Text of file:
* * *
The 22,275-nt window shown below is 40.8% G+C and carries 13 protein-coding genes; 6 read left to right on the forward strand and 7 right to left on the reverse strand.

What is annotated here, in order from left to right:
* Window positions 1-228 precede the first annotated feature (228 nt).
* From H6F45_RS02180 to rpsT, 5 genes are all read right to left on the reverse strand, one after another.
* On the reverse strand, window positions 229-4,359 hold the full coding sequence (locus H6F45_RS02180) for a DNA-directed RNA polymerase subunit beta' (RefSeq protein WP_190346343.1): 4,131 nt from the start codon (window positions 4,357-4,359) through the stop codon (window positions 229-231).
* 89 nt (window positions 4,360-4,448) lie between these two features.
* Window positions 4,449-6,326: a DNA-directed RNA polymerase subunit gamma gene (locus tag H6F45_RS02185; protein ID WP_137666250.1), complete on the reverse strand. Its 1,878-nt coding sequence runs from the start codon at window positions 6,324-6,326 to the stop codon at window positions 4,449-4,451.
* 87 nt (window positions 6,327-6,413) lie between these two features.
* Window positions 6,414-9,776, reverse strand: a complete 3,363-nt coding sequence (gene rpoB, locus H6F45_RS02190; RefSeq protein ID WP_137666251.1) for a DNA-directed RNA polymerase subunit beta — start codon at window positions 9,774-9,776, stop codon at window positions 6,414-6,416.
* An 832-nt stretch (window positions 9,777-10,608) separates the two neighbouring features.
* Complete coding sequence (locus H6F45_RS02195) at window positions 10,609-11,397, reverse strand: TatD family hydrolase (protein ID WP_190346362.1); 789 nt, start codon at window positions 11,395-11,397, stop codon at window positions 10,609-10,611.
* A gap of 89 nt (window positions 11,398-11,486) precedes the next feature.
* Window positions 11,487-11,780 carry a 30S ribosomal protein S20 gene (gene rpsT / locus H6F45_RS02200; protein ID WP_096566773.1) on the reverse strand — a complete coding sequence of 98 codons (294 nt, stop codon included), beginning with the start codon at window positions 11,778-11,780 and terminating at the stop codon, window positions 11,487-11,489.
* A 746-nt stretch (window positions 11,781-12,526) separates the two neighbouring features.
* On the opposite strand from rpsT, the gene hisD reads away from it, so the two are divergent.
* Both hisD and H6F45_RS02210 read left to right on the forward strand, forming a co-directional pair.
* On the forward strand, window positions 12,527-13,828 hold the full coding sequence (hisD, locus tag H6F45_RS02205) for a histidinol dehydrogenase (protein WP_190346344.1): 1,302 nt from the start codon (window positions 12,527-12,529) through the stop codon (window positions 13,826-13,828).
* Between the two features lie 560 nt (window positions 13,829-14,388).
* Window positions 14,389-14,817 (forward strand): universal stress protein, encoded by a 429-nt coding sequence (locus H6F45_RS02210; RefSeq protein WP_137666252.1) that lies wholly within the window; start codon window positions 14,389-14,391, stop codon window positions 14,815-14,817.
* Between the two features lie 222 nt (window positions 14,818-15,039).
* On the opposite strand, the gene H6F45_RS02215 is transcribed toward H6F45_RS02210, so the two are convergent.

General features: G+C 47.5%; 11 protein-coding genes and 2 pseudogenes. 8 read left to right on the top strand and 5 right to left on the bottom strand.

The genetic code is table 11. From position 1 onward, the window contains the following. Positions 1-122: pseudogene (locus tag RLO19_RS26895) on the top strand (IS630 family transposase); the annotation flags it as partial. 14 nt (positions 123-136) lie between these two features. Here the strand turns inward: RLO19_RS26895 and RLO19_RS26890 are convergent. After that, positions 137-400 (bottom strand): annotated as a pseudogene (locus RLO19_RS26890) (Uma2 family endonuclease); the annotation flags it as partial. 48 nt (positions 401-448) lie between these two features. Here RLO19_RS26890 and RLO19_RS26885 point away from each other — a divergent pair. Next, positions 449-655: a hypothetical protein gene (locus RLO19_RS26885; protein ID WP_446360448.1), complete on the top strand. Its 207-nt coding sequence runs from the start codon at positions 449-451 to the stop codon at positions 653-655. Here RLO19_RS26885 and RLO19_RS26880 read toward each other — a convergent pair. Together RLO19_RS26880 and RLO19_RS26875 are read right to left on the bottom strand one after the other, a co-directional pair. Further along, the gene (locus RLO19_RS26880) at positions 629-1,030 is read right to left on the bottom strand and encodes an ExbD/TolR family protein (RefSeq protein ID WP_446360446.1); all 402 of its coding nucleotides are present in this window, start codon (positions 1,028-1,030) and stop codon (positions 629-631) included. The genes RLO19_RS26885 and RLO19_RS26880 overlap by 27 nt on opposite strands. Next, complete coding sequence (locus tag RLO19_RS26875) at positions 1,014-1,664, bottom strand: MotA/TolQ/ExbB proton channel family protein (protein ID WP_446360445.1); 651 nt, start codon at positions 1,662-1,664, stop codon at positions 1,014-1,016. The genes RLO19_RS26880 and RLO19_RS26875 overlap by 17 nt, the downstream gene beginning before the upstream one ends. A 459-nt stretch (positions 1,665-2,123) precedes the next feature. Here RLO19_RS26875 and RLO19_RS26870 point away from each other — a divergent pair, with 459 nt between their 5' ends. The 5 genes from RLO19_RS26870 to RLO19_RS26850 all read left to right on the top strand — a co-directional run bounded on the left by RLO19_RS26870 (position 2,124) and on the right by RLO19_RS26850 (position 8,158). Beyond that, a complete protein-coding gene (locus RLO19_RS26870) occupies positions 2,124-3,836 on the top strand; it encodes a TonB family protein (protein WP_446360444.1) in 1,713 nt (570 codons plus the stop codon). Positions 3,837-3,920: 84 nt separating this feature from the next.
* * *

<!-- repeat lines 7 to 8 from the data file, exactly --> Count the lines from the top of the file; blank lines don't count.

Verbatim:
* Window positions 4,449-6,326: a DNA-directed RNA polymerase subunit gamma gene (locus tag H6F45_RS02185; protein ID WP_137666250.1), complete on the reverse strand. Its 1,878-nt coding sequence runs from the start codon at window positions 6,324-6,326 to the stop codon at window positions 4,449-4,451.
* 87 nt (window positions 6,327-6,413) lie between these two features.